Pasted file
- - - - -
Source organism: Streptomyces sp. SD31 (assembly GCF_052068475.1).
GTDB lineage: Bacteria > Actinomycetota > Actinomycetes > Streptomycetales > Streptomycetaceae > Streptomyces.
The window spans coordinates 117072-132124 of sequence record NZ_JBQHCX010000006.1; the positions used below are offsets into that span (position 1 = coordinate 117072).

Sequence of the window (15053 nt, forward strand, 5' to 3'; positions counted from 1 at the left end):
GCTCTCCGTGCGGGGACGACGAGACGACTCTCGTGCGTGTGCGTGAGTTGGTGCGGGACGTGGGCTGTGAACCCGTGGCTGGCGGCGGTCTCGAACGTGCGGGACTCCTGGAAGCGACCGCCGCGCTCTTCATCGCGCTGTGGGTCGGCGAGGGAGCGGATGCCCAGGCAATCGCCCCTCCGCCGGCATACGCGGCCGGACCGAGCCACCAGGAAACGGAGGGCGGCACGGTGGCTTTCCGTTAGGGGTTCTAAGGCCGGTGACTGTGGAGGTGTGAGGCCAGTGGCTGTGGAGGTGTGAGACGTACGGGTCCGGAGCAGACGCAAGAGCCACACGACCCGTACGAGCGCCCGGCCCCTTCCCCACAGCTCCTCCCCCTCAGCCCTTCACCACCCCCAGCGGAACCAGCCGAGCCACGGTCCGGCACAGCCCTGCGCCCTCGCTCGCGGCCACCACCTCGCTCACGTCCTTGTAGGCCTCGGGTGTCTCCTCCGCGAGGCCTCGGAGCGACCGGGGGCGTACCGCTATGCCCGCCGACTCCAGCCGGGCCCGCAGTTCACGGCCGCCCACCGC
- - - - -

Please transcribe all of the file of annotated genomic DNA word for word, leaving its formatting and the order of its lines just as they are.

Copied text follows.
Source organism: Streptomyces sp. SD31 (assembly GCF_052068475.1).
GTDB lineage: Bacteria > Actinomycetota > Actinomycetes > Streptomycetales > Streptomycetaceae > Streptomyces.
The window spans coordinates 117072-132124 of sequence record NZ_JBQHCX010000006.1; the positions used below are offsets into that span (position 1 = coordinate 117072).

Sequence of the window (15053 nt, forward strand, 5' to 3'; positions counted from 1 at the left end):
GCTCTCCGTGCGGGGACGACGAGACGACTCTCGTGCGTGTGCGTGAGTTGGTGCGGGACGTGGGCTGTGAACCCGTGGCTGGCGGCGGTCTCGAACGTGCGGGACTCCTGGAAGCGACCGCCGCGCTCTTCATCGCGCTGTGGGTCGGCGAGGGAGCGGATGCCCAGGCAATCGCCCCTCCGCCGGCATACGCGGCCGGACCGAGCCACCAGGAAACGGAGGGCGGCACGGTGGCTTTCCGTTAGGGGTTCTAAGGCCGGTGACTGTGGAGGTGTGAGGCCAGTGGCTGTGGAGGTGTGAGACGTACGGGTCCGGAGCAGACGCAAGAGCCACACGACCCGTACGAGCGCCCGGCCCCTTCCCCACAGCTCCTCCCCCTCAGCCCTTCACCACCCCCAGCGGAACCAGCCGAGCCACGGTCCGGCACAGCCCTGCGCCCTCGCTCGCGGCCACCACCTCGCTCACGTCCTTGTAGGCCTCGGGTGTCTCCTCCGCGAGGCCTCGGAGCGACCGGGGGCGTACCGCTATGCCCGCCGACTCCAGCCGGGCCCGCAGTTCACGGCCGCCCACCGC